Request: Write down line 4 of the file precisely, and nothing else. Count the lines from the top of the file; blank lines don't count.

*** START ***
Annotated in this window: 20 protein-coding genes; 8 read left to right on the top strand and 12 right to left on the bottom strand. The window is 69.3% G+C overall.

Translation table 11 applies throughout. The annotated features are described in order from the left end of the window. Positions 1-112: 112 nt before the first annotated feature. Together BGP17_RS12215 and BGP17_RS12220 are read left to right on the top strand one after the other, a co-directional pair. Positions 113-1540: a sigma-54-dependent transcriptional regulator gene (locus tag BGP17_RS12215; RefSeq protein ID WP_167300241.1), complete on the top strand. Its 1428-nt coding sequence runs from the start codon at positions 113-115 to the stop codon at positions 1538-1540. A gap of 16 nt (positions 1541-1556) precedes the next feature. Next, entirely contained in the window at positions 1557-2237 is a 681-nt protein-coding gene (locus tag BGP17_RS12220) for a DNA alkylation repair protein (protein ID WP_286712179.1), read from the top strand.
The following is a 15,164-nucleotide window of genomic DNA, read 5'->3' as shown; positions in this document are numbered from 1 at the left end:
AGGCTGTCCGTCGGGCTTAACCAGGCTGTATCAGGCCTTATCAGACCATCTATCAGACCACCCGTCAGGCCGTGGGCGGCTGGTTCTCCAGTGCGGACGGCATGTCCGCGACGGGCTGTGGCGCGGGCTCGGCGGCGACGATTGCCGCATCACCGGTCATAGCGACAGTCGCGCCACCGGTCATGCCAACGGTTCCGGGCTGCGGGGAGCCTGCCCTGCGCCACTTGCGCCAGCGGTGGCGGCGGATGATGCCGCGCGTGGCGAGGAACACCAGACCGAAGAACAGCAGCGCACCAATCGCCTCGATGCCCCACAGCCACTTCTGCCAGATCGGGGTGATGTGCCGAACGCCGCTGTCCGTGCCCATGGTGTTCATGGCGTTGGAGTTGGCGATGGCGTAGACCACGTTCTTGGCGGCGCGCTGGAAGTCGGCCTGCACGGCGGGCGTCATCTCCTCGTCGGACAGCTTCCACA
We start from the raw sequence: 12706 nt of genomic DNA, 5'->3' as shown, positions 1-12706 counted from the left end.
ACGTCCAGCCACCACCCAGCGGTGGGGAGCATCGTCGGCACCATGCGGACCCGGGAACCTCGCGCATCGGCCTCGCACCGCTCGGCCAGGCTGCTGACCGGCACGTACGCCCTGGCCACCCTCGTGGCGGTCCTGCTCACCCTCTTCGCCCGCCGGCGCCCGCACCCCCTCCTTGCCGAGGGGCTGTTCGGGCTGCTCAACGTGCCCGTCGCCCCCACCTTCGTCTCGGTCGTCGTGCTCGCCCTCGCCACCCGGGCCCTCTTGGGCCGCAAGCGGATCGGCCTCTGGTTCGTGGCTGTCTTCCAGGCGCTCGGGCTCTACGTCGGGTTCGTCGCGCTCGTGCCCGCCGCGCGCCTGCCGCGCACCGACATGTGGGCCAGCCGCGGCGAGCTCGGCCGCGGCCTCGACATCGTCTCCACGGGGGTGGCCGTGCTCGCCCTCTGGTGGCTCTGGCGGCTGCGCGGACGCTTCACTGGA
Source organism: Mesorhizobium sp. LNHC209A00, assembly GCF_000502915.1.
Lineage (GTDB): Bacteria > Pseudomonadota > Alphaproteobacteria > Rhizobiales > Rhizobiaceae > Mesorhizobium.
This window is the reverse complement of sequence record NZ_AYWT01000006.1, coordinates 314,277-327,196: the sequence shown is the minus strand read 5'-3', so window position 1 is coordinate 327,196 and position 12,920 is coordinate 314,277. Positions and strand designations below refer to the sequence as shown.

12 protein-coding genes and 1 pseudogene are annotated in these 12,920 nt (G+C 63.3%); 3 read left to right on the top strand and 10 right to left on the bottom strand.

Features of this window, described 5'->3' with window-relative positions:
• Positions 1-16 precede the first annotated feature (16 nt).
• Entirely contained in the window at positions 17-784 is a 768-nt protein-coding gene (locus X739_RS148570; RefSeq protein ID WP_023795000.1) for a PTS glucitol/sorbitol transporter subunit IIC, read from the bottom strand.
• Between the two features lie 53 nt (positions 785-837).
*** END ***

AGGCTGTCCGTCGGGCTTAACCAGGCTGTATCAGGCCTTATCAGACCATCTATCAGACCACCCGTCAGGCCGTGGGCGGCTGGTTCTCCAGTGCGGACGGCATGTCCGCGACGGGCTGTGGCGCGGGCTCGGCGGCGACGATTGCCGCATCACCGGTCATAGCGACAGTCGCGCCACCGGTCATGCCAACGGTTCCGGGCTGCGGGGAGCCTGCCCTGCGCCACTTGCGCCAGCGGTGGCGGCGGATGATGCCGCGCGTGGCGAGGAACACCAGACCGAAGAACAGCAGCGCACCAATCGCCTCGATGCCCCACAGCCACTTCTGCCAGATCGGGGTGATGTGCCGAACGCCGCTGTCCGTGCCCATGGTGTTCATGGCGTTGGAGTTGGCGATGGCGTAGACCACGTTCTTGGCGGCGCGCTGGAAGTCGGCCTGCACGGCGGGCGTCATCTCCTCGTCGGACAGCTTCCACA